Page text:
Meta-data Trait
Valid Values
true or false
This property alerts the model processor that this attribute contributes a variable to the EL name space at runtime.  If no further meta-data is provided, this will cause a default variable using the text of the attribute as the name to be added to the name space for this document at 'request' scope.  The variable will have  no properties or methods.  More information about the variable can be provided using the extra meta-data defined below.
'request', 'session', 'application'
This property will set the runtime scope for the contribute variable. The default is 'request' if not provided.
An corresponding to a 'factoryId' field on a valid extension of 'org.eclipse.jst.jsf.common.contextSymbolFactory'.
If you wish to customize the variable created for this attribute, you can specify this factory extension.  Your factory will be passed all available context, including DOM context, with which you can decide how to create a custom symbol for your variable.   See Contributing EL Variables for more details.


From 3.0

Must be of the form "Ljava.lang.String;". See the JDT Signature class for more information A java signature that suggests a static type for the resulting symbol. Optional.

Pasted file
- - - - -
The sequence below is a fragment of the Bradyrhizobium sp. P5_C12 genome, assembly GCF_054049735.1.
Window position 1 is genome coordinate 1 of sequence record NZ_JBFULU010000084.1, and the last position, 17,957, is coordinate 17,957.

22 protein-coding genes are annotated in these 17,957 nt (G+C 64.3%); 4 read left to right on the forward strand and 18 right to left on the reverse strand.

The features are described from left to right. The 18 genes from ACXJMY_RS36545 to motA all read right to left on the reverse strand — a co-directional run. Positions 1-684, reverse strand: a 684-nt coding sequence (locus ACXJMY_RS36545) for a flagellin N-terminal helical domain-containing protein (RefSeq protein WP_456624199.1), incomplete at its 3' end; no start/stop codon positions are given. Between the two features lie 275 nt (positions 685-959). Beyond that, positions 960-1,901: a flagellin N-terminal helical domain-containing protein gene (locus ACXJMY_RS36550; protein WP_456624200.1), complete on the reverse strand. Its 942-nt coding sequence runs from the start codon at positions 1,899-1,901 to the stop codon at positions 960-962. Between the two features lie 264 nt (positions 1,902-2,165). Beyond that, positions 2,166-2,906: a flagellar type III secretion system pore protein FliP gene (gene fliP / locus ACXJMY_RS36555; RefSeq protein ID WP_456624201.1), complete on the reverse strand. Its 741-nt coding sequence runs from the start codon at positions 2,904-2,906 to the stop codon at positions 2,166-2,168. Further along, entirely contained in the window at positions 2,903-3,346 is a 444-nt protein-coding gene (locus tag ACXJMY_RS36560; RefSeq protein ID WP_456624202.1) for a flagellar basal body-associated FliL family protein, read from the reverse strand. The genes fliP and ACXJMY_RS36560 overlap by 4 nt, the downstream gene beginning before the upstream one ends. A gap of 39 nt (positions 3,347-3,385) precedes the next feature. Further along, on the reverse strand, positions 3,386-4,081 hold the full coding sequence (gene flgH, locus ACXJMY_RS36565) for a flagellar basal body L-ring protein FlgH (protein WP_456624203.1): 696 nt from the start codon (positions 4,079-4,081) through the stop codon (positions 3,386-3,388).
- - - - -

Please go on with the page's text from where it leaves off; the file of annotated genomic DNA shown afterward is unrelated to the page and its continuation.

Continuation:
From 3.0

Must be the name of an attribute on the same element. The name of the attribute on the same element that will hold a value expression whose type will be used as the type of the resulting symbol. Optional.

Loadbundle example

Below is the meta-data markup for the built-in core loadBundle variable contributor meta-data:
 <entity id="loadBundle">
 	<entity id="var">
 		<trait id="contributes-value-binding">
 		<trait id="value-binding-scope">
 		<trait id="value-binding-symbol-factory">

This fragment defines meta-data for the attribute 'var' of tag element 'loadBundle' (the uri for the tag library is declared in the extension point).  The meta-data tells the processor to add a variable with scope 'request' using the factory defined by the extension factory id 'org.eclipse.jst.jsf.designtime.core.loadBundle'.

Other Information

  Published under the terms of the Eclipse Public License Version 1.0 ("EPL") Design by Interspire